How to avoid inefficient hybrid meetings: A conversation with Sander van Lier from PVH

Workplace expert Sander van Lier shares how he integrated efficient hybrid meetings into PVH's workplace strategy.

For most global companies, hybrid working has become the new normal. Now more than ever, we are witnessing a rise in the demand for spaces designed to facilitate a perfect hybrid workday. While many factors come into play in this process, conducting efficient hybrid meetings should always be a top priority.

Once merely an alternative means of communication, hybrid meetings have become a core method of connecting and collaborating with our workplace peers. However, virtual meetings are not the preferred option. When it comes to planning a meeting, 76% of professionals still prefer face-to-face communication as opposed to calls or video conferencing. 

To dive deeper into the obstacles surrounding hybrid meetings, we hosted a Mapiq Talks session on the subject. To help us uncover these solutions, we were joined by Sander Van Lier, Senior Manager Projects & Workplace Management at PVH. Together with our CEO Sander Schutte, they discussed current hybrid working trends, the role of hybrid meetings, and shared their experiences modifying the way we arrange meetings.

Work Smart at PVH

For ten years, Sander van Lier has led workplace developments at PVH, focused on creating spaces where employees can control their environments through strategic feedback loops and data-centric solutions. Having already introduced flexible working at PVH in 2012, Sander has paved the way for a more progressive hybrid office.

Before the pandemic, PVH hosted a five-day workweek from the office. After transitioning to hybrid working, employees gained the freedom to plan their in-office days according to their schedule and the needs of their team. Equipped with the autonomy to determine their hours, most PVH employees still visit the office 50% of the time. Throughout this transition, PVH has navigated the hurdles of providing employees with the autonomy to work where and how they want while creating the kind of workplace that attracts workers back to the office.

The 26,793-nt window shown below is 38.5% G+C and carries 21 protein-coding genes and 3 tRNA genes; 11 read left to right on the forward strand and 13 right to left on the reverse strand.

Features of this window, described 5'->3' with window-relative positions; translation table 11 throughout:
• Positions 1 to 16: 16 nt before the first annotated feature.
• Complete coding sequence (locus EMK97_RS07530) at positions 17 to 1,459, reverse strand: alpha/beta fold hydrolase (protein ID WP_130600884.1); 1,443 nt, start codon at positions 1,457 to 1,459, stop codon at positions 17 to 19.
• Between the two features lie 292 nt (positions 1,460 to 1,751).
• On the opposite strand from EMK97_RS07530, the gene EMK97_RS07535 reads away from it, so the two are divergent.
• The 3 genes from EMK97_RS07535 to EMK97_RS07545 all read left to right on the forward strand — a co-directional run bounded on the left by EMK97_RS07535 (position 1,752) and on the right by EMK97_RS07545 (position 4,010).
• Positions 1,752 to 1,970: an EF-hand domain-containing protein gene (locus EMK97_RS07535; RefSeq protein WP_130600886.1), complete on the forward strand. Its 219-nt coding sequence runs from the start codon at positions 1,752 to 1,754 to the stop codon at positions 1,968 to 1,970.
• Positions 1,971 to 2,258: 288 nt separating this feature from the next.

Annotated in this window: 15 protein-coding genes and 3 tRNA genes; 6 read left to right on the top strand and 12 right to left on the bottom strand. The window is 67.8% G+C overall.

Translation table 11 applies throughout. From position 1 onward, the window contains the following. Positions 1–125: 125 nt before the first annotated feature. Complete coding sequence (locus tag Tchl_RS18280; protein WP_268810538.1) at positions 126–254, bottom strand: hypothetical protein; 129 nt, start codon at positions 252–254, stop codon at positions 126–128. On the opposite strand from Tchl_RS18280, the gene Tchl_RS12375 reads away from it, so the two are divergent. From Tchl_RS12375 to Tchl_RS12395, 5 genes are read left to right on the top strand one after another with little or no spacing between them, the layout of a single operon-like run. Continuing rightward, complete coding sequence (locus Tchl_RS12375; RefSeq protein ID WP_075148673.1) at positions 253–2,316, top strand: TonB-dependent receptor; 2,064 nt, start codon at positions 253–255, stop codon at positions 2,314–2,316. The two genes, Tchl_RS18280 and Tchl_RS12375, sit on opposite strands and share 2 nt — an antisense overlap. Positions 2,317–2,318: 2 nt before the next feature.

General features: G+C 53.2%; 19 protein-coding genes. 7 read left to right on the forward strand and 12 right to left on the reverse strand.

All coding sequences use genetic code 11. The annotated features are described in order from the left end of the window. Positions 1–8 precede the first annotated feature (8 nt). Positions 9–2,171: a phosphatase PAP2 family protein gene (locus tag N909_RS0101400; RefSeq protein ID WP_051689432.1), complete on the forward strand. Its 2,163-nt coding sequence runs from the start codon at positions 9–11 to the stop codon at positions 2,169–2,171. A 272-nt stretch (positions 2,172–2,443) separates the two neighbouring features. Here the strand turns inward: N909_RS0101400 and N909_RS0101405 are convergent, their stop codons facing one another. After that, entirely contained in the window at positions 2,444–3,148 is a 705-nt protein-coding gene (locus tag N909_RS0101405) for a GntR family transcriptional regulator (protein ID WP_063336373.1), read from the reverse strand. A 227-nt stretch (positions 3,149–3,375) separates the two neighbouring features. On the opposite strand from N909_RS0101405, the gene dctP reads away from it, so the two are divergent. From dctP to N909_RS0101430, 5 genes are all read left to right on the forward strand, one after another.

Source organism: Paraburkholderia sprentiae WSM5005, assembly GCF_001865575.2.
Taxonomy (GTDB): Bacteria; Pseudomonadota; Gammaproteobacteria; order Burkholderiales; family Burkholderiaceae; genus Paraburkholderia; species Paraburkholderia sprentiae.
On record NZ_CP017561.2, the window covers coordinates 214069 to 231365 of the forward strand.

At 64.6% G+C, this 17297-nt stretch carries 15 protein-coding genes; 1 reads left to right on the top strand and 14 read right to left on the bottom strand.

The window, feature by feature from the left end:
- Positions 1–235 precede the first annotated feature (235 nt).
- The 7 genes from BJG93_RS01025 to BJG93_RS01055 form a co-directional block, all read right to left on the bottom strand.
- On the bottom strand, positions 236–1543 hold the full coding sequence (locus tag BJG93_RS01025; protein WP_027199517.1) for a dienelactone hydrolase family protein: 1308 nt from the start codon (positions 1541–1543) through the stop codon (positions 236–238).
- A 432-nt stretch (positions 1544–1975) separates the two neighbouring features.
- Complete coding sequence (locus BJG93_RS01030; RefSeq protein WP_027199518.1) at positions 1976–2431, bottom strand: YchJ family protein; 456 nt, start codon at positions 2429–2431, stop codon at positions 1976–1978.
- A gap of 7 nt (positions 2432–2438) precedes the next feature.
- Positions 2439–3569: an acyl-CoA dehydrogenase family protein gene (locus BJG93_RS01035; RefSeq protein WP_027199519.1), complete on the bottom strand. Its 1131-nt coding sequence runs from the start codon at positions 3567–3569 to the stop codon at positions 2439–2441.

During our Mapiq Talks session, Sander van Lier shared his experiences in overcoming common hybrid working struggles and instituting new hybrid meeting practices. We’ve compiled these insights along with our own understanding of workplace optimization for the benefit of other global organizations: helping you to have better hybrid meetings and a better day at work. 

PVH Campus in Amsterdam

Think in demand, not occupancy

The shift from traditional to hybrid working has altered how we optimize our offices. Offices once served as a focus space for a 9-5 worker, with corner offices, dated equipment, and countless cubicles. But while workplace modernization has been steadily taking place over the last decade, nothing has spurred its development more than the rise of working from home. 

“We stepped away from the idea of thinking in desks and instead began thinking in shifts,” said Sander van Lier when asked about instituting real estate changes in PVH offices. “Times are uncertain, and PVH is still in the calibration phase in order to understand what the organization needs. With offices opening and closing frequently, it’s easier to regulate by supply.”

As employees are given the independence to choose when to visit the office, it’s crucial to have systems that measure how workspaces are utilized. Whether through smart office technology or employee surveys, determining which spaces are required and preferred can be a crucial accelerator in returning people to the office. Sander van Lier noted the importance of measures designed to motivate employees back into the workplace: “In principle, we see our office as a place to foster and nurture culture. I think it’s important that associates still come back to the office in some way, shape, or form.”

Avoid scarcity

If you only apply one of these tips to your current workplace, it should be this one. Scarcity can bring out the worst habits and behaviors: the kind that prevents office efficiency and negates a positive workplace culture. In the context of hybrid working, scarcity refers to a lack of resources in the workplace that drives a range of claiming or avoidant behaviors. 

The negative results of scarcity can include claiming behavior, no-shows, and distrust in management. But the good news is that by meeting basic employee needs, you can alleviate all of these issues.

When it comes to hybrid meetings, what are those basic needs? There is a growing demand for tailored spaces that accommodate people calling into virtual meetings. Most meeting rooms at PVH and many other global offices were designed pre-pandemic to hold larger groups of four or more participants. Today, hybrid meetings have resulted in these spaces being overbooked and underutilized. The solution at PVH? Single-person focus pods.